"I will send against Babylon spoilers, that shall spoil and exhaust the land:''

for in the day of trouble they shall be against her round about; in the time of the siege they shall surround her on all sides, so that none might escape; as Babylon had been a fanner of the Lord's people, now she should be fanned herself, and stripped of all she had; see Jeremiah 15:7.

(c) "alienos", Cocceius; some in Vatablus; so Kimchi, Ben Melech, Abendana.

And will send unto Babylon fanners, that shall fan her, and shall empty her land: for in the day of trouble they shall be against her round about.
2. strangers] mg. (with A.V.) fanners, which (differing only in vocalisation from the other reading) suits the subsequent verb. So Syr. and Targ. The figure is that of men winnowing corn.Verse 2. - Farmers. This is supported by the Septuagint, Peshito, Targum, Vulgate, according to the Massoretic pointing, however, we should render "enemies." Possibly the prophet intended to suggest both meanings, a and o being so nearly related. Shall empty her land. The original has a much mere striking word, shall pour out (for the figures, comp. Jeremiah 48:12), which occurs again in similar contexts in Isaiah 24:1; Nahum 2:3 (Hebrew, 2). The agents who execute the judgment. - Jeremiah 50:41. "Behold, a people shall come from the north, and a great nation, and many kings shall be raised up from the most distant sides of the earth. Jeremiah 50:42. Bow and javelin shall they seize: they are cruel, and will not pity; their voice shall sound like the sea, and they shall ride upon horses, [each one] arrayed like a man for the battle, against thee, O daughter of Babylon. Jeremiah 50:43. The king of Babylon hath heard the report concerning them, and his hands have fallen down: distress hath seized him, writing pain, like [that of] the woman in childbirth. Jeremiah 50:44. Behold, he shall come up like a lion from the glory of Jordan to a habitation of rock; but in a moment will I make them run away from her, and will set over her him who is chosen: for who is like me, and who will appoint me a time [to plead my defence]? and what shepherd [is there] that will stand before me? Jeremiah 50:45. Therefore hear ye the counsel of Jahveh which He hath taken against Babylon, and His purposes which He hath purposed against the land of the Chaldeans: Assuredly they shall drag them away, the smallest of the flock; assuredly [their] habitation shall be astonished at them. Jeremiah 50:46. At the cry, 'Babylon is taken,' the earth is shaken, and a cry [for help] is heard among the nations.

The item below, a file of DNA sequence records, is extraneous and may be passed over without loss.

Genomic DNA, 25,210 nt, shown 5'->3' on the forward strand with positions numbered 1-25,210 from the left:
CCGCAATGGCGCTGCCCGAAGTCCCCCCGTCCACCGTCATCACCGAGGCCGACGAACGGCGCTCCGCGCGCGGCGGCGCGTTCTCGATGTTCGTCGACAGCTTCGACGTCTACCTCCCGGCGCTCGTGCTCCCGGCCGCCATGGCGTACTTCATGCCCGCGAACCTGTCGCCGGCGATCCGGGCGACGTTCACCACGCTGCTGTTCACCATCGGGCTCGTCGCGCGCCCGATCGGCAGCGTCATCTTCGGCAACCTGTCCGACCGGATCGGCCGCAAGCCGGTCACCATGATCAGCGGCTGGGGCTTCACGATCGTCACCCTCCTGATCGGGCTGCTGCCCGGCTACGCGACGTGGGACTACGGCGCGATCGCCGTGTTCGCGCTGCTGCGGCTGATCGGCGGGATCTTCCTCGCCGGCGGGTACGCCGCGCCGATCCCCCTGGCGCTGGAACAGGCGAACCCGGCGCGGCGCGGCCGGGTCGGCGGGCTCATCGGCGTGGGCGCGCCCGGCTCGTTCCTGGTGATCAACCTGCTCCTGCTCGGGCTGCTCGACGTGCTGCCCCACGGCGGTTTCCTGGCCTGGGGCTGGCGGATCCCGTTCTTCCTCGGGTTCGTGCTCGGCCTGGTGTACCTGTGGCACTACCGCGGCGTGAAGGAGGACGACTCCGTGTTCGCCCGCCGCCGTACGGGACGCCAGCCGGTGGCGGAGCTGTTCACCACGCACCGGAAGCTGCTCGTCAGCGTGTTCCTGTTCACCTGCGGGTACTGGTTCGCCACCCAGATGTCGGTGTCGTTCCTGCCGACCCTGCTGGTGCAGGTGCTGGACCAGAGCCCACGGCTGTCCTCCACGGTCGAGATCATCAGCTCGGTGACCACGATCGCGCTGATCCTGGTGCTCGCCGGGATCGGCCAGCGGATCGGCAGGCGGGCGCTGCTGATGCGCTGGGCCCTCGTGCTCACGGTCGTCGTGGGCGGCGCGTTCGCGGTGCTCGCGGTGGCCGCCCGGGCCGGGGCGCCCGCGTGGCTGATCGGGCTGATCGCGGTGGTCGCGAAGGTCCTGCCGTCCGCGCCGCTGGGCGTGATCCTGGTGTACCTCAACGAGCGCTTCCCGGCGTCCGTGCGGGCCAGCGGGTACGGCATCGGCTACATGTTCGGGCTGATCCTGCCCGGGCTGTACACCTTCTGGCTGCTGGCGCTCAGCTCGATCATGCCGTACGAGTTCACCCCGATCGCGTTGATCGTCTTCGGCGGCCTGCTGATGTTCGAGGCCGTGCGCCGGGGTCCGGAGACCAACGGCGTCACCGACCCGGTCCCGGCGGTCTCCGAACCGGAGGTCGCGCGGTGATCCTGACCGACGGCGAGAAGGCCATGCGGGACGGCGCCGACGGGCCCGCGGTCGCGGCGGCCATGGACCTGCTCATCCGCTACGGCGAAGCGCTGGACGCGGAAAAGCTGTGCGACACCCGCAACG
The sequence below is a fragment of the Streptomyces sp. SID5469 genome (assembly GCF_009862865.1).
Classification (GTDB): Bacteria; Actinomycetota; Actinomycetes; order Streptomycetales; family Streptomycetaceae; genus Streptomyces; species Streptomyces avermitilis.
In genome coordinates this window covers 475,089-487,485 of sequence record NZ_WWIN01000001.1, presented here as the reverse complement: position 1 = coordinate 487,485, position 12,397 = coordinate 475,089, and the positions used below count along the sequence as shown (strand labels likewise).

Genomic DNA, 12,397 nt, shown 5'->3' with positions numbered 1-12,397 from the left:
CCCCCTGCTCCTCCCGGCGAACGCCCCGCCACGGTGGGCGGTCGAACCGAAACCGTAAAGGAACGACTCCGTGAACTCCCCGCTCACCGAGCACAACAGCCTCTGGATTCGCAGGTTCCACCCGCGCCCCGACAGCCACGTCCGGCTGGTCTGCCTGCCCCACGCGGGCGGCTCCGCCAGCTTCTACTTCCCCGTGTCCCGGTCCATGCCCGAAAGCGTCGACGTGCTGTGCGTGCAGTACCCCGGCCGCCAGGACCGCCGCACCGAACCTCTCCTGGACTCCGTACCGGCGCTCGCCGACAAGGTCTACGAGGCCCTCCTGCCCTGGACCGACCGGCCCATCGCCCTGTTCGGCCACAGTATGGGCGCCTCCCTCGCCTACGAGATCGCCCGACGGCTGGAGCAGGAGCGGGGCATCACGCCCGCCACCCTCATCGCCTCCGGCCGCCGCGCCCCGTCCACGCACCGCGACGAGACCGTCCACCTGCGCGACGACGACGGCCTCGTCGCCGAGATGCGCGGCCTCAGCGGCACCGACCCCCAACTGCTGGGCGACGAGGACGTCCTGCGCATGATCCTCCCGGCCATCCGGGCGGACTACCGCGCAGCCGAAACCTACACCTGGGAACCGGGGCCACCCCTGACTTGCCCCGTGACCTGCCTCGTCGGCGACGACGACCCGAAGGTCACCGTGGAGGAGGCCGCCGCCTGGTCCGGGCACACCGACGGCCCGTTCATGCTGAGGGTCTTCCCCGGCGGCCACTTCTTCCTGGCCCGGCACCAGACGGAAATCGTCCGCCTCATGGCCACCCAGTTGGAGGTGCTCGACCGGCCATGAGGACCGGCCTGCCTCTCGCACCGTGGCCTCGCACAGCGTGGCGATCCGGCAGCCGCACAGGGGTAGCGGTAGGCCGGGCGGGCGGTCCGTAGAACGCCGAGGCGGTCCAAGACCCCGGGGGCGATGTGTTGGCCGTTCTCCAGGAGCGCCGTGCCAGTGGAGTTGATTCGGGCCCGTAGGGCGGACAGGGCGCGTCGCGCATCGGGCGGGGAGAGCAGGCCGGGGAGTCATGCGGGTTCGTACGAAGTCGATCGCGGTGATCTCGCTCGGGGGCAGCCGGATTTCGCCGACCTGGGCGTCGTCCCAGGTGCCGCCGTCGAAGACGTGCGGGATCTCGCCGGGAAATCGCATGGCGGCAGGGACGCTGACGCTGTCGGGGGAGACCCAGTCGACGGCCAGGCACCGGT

Jeremiah 51